Thousands of motorists are using leaded gasoline in autos designed to use the environmentally cleaner unleaded gasoline because the low octane ratings of unleaded fuel causes major performance problems in cars, a gasoline marketing industry official says.

In a letter sent last week to Environmental Protection Agency head Douglas Costle, Independent Gasoline Marketers Council general counsel Jack Blum responded to an earlier question by Costle by saying, "We have no reason to doubt your numbers which suggest that somewhere which suggest that somewhere between 8 and 12 percent of all car owners are misfueling their vehicles."

But, Blum added, the fuel switching is more related to performance problems motorist are having with unleaded fuel in their vehicles than EPA's belief that the higher price of unleaded is driving people to use leaded gas instead.

"The key to fuel switching is performance," Blun wrote. "... the bulk of fuel switching is a direct result of the mismatch between the octane requirements of cars using unleaded fuel and the octane level of the generally available unleaded fuel."

Blum said that new cars coming off Detroit's assembly line "require 92-octane gasoline to operate at peak officiency."

But he added, "the commonly available unleaded regular gasoline is 87 octane. Fueling new cars with 87-octane unleaded gasoline creates unacceptable performance problems which are solved by fuel switching."

Blum said that for many major brands of gasoline, "the average octane of leaded regular is two points higher than unleaded and as a result some people switch from unleaded to leaded regular to improve automobile performance."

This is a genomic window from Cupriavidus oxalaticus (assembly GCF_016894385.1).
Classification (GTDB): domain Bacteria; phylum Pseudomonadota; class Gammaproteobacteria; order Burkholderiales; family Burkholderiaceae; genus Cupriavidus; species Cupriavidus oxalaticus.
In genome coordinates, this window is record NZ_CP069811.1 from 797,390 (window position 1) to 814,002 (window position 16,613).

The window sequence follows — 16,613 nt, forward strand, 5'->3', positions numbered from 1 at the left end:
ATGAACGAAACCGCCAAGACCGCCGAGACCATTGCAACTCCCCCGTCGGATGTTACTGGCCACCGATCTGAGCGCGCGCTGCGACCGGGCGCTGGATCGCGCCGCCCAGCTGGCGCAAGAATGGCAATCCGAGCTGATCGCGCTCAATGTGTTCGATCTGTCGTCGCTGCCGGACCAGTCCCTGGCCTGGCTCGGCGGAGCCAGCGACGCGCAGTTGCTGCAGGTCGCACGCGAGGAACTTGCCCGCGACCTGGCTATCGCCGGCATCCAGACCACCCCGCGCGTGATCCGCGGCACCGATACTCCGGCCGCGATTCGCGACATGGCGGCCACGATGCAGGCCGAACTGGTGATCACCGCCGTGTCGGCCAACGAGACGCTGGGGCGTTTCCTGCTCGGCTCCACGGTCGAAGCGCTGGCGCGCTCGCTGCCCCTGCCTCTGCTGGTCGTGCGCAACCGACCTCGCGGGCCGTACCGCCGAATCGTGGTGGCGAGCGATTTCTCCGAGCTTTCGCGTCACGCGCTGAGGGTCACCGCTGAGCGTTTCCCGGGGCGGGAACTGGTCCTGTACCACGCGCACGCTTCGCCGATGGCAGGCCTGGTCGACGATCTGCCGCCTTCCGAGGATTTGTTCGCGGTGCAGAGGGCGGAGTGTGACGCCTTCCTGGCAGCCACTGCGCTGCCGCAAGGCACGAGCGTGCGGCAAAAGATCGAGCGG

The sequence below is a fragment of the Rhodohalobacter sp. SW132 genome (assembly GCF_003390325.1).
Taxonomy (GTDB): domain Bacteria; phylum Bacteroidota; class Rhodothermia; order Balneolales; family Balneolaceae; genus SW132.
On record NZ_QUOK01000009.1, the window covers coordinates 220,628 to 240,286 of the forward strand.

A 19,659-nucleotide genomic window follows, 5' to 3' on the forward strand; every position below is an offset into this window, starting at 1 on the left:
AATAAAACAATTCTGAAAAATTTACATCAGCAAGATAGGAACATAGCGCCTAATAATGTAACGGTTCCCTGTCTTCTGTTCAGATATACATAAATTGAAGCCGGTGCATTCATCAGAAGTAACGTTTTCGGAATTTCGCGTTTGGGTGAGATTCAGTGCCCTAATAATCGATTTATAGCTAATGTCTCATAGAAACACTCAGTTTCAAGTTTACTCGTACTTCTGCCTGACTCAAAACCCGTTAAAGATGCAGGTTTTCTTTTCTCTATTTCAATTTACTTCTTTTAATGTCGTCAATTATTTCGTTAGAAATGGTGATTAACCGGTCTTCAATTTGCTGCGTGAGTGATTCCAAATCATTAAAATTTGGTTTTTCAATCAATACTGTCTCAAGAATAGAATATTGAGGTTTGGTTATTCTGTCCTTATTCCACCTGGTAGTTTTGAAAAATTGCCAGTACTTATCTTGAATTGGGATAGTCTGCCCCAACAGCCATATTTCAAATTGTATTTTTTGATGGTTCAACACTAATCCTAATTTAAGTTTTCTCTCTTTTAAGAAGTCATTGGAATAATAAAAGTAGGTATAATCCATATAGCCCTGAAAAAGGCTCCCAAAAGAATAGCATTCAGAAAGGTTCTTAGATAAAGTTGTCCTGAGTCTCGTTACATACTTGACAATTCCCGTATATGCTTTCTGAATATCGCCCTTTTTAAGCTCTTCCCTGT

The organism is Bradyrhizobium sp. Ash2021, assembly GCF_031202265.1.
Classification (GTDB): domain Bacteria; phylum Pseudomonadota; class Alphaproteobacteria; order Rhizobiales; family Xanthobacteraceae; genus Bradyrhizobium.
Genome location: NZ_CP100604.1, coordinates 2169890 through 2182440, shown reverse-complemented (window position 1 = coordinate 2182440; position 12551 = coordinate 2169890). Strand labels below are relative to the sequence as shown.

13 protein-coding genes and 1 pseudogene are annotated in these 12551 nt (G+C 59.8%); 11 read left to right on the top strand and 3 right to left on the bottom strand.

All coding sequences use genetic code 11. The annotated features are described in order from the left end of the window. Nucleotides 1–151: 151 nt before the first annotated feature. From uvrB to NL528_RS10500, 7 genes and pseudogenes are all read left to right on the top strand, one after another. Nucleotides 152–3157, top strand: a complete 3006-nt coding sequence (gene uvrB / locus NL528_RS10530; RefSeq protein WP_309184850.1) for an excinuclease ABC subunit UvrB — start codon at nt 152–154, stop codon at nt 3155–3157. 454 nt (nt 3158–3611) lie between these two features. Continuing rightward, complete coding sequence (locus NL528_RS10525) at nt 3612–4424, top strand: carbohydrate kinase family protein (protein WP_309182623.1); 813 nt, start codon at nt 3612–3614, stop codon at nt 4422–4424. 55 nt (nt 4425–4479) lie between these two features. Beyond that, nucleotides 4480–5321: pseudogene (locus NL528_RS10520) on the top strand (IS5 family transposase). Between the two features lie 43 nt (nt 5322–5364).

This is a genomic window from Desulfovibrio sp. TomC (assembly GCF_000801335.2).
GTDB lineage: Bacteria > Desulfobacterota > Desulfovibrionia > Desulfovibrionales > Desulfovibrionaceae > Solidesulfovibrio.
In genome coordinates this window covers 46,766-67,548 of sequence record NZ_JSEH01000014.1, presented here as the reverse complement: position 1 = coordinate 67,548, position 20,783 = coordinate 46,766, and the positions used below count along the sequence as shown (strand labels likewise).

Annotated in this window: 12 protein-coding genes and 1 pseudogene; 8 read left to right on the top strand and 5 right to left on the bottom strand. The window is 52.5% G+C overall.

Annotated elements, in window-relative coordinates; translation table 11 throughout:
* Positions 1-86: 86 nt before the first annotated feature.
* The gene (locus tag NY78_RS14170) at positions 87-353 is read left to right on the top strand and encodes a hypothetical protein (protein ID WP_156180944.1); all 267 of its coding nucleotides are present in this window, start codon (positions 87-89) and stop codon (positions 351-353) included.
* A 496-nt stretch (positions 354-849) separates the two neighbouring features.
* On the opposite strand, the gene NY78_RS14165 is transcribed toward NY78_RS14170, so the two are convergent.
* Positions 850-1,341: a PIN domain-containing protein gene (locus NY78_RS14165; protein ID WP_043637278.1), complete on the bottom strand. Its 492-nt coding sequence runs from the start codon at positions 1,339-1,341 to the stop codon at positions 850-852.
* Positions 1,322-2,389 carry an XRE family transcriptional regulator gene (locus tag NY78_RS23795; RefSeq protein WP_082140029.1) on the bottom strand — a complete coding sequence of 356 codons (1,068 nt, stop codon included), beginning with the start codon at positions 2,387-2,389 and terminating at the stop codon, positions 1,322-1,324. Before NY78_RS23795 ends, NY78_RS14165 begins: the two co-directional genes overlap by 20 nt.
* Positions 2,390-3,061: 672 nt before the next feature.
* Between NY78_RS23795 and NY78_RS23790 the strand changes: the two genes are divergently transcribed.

EPA had been at odds with the Department of Energy over DOE's plan to deregulate the price of gasoline at the pump, until the two reached agreement on Thursday to all limited price increases. Gas prices have been regulated by the federal government since the oil crisis of 1973.

But EPA's fears about deregulation have been based on its assumption that motorists are fuel switching solely because of the price difference between leaded and unleaded.

EPA fears, for example, that if prices are deregulated, the spread between the cheaper leaded fuel and unleaded fuel will increase to levels that will cause even further switching. Such switching to the dirtier leaded gasoline will increase pollution problems in concentrated areas, EPA contends.

But Blum's letter told Costle that although "your staff persists in playing down performance problems as an element in fuel switching, we believe that before you decide on adopting a price control remedy, you fully consider the performance problem and other appropriate remedies.